Top Priorities of PatientsProviding the patient with a brief explanation prior to administering the examination may ease anxiety. Recommendations based on the patient’s individual needs may also bring comfort, especially if further examination or treatment is needed. Evidence suggests that involving patients in the decision-making process produces the best patient experience and outcome.8 According to the Department of Health, patient-centered care is seen as a critical aspect of quality of care. The National Academy of Medicine (NAM) defines patient-centered care as: “Providing care that is respectful of, and responsive to, individual patient preferences, needs and values, and ensuring that patient values guide all clinical decisions.”9 Listening is key. Women not only want to ask questions, but they also want to be asked questions and to know that they are being heard. Increasingly, women arrive at the doctor's office with at least some information in hand. They rely on healthcare providers to help them sort through their research and make an informed decision, beginning with the least invasive options. Physicians must tailor plans for individual patients on a case-by-case basis considering age, menopausal status, the patient’s desire to preserve fertility, and more. AAGL recognizes a minimally invasive approach as the first step in pain management where pelvic surgery is recommended, and most gynecologic surgery is now performed using minimally invasive approaches.10 Most gynecologic surgery is now performed using minimally invasive approaches. –AAGL TECHNOLOGY & TREATMENT Fibroid treatment options range from hormonal and non-hormonal drug therapies to hysterectomies. For some women, hormonal therapy can control symptoms, for others a hysterectomy is the right procedure. But what about cases in between? Doctors are no longer jumping from hormone medicine to hysterectomy as minimally invasive treatments have become a standard of care. This is partly due to the push for Minimally Invasive Gynecological Surgery (MIGS), which affords the patient a faster, less painful recovery, less risk of infection, a shorter hospital stay, and an earlier return to normal activities.11 Minimally invasive solutions for fibroid and polyp removal have evolved over the past 25 years, with the most significant improvements taking place in the past ten years. Prior to that, loop resection was the only method for hysteroscopic management of submucosal leiomyomas. This method never found significant adoption within the OB/GYN community, secondary to a significant surgical skill-set requirement, need for well-developed hand-eye-foot coordination, mandate for strict fluid monitoring, challenges associated with chip retrieval and a rather high risk profile. It wasn’t until 2005 that side-channel cutting technologies were developed to simultaneously resect and evacuate the resected tissue; however, these technologies were primarily used for endometrial polyps, while patients with fibroids were still managed using more invasive surgical options. In 2010, the introduction of robotic-assisted laparoscopy had an unintended and negative effect of putting an even greater focus on hysterectomy procedures. Robotic-assisted tools advanced the precision but, at the same time, were responsible for a large spike in unnecessary hysterectomies, which could have been managed through a hysteroscopic approach. In other words, there was little attention given to treatments for women experiencing symptomatic fibroids wanting to keep their uterus. The gynecologic community had little to no options in bridging the gap for women entering their 30s and 40s, where hormonal therapies were ineffective, and hysterectomies were excessive. “One third of outpatient visits to the gynecologist are for AUB” –ACOG 12 Dr. Eugene Skalnyi, Vice President Medical Affairs at Minerva Surgical, and an OBGYN specializing in advanced operative GYN endoscopy and minimally invasive surgeries, explains, “The treatment pathway as a medical philosophy goes from non-invasive to more invasive. One should not start with the most invasive method, such as a hysterectomy. You go through the pathway to avoid major surgery, when appropriate.” Side cutting, mechanical cutting devices were introduced in 2005 as a minimally invasive option of addressing intrauterine pathology. These devices effectively addressed the deficiencies of resectoscopic loop resection by automatic transport of the resected tissue, as well as the need for hypo- or non-ionic distention media. The skill set requirement for these novel procedures was significantly reduced, which allowed for their broad adoption by the Ob/Gyn community. In 2008, Minerva Surgical’s team of uterine health veterans looked at these systems holistically. They surveyed doctors to better understand the challenges and pain points and set out to develop a system that would remove most or all of the deficiencies of the existing solutions and provide a safe and effective option in one device. This is how the development of the Symphion® Operative Hysteroscopy System began. During this research effort, physicians reported the following intraoperative challenges with the existing operative hysteroscopy systems available in 2008: INTRAOPERATIVE CHALLENGES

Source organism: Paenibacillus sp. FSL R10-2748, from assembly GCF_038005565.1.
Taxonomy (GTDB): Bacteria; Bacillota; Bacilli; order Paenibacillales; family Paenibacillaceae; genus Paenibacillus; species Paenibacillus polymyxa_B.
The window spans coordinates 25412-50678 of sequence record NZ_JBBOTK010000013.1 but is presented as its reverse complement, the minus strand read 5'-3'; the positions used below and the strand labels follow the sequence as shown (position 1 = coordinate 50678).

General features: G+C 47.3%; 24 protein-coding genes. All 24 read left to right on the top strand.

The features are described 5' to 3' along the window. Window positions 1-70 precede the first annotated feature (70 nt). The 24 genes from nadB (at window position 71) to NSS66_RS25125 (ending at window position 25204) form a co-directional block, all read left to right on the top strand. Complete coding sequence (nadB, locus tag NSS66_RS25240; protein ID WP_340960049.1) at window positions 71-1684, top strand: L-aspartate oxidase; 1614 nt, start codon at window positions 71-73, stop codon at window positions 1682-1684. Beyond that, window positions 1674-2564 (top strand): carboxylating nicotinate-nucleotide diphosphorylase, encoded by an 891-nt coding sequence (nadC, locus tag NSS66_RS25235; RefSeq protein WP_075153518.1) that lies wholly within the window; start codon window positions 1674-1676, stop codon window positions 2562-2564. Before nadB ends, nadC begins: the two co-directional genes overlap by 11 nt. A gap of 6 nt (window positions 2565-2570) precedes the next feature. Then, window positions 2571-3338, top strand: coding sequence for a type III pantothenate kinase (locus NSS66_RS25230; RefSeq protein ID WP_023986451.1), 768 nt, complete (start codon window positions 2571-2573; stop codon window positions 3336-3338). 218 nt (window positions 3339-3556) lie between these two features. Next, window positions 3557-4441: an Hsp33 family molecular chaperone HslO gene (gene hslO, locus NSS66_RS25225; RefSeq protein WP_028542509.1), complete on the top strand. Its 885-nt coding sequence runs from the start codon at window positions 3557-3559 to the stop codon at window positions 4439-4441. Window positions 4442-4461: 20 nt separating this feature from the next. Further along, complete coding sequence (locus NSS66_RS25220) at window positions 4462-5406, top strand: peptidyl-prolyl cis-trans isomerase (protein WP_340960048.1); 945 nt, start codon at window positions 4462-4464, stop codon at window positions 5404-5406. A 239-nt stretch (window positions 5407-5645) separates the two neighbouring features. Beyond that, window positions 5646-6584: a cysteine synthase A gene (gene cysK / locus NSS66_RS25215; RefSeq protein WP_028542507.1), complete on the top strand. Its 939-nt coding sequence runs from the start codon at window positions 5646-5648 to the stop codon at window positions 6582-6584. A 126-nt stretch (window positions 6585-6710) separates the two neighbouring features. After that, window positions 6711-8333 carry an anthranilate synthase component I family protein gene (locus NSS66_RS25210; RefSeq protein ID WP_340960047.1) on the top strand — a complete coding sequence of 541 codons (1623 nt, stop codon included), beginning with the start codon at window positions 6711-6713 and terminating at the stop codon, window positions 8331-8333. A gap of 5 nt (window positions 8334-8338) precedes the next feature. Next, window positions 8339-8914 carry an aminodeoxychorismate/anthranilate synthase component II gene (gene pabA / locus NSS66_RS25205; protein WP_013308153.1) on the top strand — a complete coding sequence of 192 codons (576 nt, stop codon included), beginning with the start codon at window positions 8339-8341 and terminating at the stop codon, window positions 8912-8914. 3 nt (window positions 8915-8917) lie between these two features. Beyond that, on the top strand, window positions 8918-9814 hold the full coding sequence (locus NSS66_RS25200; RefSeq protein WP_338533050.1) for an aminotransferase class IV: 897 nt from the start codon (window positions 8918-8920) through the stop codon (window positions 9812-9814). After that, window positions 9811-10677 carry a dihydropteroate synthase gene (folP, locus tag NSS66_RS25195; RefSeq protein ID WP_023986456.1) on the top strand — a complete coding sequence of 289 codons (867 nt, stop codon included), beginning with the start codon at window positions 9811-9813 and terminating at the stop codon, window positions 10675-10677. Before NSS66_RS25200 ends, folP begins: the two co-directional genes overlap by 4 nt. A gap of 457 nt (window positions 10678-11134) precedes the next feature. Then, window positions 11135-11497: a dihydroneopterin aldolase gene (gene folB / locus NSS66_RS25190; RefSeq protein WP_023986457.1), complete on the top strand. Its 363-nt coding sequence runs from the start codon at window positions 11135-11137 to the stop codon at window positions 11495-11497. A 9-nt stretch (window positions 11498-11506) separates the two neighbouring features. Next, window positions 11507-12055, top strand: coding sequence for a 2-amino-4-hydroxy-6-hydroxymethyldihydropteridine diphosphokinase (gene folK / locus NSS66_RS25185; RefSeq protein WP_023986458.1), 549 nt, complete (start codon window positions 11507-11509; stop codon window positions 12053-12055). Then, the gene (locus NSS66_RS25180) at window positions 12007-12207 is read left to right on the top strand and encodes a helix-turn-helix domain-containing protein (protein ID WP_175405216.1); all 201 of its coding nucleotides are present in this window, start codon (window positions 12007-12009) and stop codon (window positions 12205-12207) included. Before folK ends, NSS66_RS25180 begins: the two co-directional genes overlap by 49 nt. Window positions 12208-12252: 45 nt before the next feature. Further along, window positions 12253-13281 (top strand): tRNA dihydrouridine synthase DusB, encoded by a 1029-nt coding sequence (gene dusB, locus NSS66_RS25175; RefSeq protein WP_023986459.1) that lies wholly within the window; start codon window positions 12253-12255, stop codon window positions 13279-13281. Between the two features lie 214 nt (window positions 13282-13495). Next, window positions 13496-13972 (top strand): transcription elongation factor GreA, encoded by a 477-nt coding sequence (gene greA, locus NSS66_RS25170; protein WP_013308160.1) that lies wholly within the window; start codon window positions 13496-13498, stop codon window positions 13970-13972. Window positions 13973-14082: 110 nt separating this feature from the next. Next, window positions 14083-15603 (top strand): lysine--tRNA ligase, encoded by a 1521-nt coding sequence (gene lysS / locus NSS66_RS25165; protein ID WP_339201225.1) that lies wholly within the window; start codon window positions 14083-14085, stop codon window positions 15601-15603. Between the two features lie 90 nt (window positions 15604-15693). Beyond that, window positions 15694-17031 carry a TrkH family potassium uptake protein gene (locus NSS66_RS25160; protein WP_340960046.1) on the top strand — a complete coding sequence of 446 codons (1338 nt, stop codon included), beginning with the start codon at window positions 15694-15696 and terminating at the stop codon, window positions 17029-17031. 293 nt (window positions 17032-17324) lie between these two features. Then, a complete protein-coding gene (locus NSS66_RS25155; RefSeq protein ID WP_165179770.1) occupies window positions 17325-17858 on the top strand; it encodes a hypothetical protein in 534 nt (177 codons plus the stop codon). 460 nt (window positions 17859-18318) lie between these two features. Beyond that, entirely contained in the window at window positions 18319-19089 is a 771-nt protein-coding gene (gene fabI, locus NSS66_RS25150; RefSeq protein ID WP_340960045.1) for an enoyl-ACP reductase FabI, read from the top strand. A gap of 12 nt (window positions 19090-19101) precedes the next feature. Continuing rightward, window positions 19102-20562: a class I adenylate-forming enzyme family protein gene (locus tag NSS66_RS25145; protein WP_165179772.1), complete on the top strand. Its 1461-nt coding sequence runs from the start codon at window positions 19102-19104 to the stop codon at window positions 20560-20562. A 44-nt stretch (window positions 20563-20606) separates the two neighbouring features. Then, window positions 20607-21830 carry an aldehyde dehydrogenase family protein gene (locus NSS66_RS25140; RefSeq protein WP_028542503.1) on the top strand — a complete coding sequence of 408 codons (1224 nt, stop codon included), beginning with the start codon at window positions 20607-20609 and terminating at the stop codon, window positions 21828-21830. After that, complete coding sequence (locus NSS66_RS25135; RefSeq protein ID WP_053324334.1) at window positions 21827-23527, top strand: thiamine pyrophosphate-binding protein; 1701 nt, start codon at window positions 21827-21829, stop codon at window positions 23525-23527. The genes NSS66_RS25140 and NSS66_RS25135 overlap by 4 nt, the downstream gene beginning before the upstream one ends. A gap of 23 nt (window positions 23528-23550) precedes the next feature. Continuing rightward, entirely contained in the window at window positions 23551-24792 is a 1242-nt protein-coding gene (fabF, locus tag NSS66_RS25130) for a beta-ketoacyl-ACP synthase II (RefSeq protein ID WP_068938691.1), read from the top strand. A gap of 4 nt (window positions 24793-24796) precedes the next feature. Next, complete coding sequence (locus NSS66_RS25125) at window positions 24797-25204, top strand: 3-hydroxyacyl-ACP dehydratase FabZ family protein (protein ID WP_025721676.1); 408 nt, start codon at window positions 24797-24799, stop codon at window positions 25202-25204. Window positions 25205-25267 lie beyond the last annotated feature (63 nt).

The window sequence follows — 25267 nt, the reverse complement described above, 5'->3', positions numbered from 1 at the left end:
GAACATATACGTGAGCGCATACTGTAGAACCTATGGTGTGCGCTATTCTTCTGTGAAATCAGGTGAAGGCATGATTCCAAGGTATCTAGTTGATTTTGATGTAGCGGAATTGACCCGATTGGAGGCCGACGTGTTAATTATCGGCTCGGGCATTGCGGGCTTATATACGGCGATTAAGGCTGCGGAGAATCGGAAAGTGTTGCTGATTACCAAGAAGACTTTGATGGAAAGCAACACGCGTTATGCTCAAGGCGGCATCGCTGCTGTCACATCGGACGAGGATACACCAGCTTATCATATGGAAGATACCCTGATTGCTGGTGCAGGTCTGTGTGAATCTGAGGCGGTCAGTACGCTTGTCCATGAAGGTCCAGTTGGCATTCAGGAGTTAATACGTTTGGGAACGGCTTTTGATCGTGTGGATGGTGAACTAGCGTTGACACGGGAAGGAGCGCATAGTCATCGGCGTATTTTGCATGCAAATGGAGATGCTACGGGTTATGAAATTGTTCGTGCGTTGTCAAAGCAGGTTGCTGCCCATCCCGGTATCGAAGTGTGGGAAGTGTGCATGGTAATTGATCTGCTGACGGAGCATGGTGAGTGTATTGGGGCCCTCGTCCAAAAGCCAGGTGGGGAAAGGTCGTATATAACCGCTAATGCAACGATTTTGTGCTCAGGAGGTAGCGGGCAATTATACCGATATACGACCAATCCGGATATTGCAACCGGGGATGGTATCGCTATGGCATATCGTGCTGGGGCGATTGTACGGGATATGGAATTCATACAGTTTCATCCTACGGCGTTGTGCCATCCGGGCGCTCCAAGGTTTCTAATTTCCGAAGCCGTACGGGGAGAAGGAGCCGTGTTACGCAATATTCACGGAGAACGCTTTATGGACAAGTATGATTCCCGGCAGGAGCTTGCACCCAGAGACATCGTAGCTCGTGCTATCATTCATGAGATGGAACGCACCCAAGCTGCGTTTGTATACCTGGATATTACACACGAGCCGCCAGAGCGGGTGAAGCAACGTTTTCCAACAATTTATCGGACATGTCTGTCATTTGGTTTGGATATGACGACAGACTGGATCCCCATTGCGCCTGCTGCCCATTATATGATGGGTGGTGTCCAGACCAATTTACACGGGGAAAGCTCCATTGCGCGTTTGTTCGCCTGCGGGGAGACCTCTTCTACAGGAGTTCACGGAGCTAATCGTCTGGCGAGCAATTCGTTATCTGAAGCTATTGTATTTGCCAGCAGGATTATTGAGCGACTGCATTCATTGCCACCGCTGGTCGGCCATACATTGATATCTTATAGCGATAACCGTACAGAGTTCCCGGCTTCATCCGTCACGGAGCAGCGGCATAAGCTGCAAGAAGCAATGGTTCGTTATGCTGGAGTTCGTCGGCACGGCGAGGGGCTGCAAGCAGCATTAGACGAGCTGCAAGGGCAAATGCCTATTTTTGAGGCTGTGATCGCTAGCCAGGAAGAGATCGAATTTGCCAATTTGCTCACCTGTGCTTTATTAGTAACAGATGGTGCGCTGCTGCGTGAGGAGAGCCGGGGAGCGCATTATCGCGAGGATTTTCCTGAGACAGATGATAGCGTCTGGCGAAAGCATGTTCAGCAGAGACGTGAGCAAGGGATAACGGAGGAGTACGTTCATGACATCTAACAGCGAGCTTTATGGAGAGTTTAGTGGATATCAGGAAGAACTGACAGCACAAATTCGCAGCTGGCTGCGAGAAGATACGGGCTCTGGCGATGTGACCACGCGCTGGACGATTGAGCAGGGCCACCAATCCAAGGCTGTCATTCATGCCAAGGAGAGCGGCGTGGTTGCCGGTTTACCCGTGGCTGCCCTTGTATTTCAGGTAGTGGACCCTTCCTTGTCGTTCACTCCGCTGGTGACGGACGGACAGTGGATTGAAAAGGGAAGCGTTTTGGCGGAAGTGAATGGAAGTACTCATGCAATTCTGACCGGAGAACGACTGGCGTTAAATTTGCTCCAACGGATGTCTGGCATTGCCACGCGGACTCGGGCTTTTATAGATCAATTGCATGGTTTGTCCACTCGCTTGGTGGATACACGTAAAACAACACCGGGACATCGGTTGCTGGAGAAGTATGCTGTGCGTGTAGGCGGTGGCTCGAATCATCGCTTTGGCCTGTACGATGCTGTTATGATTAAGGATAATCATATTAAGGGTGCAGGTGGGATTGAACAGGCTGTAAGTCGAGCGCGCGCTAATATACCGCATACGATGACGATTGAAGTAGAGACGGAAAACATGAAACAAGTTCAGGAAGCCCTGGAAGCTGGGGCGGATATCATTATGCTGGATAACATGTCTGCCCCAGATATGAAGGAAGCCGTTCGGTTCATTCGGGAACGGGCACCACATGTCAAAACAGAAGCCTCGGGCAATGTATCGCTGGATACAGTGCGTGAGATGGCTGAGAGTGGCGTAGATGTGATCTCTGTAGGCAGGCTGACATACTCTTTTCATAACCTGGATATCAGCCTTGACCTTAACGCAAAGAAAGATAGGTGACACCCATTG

- Poor Cutting – Manual blades are prone to dulling after some use, mandating replacement. This extends the procedure and anesthesia time and has a negative impact on the overall cost of the procedure.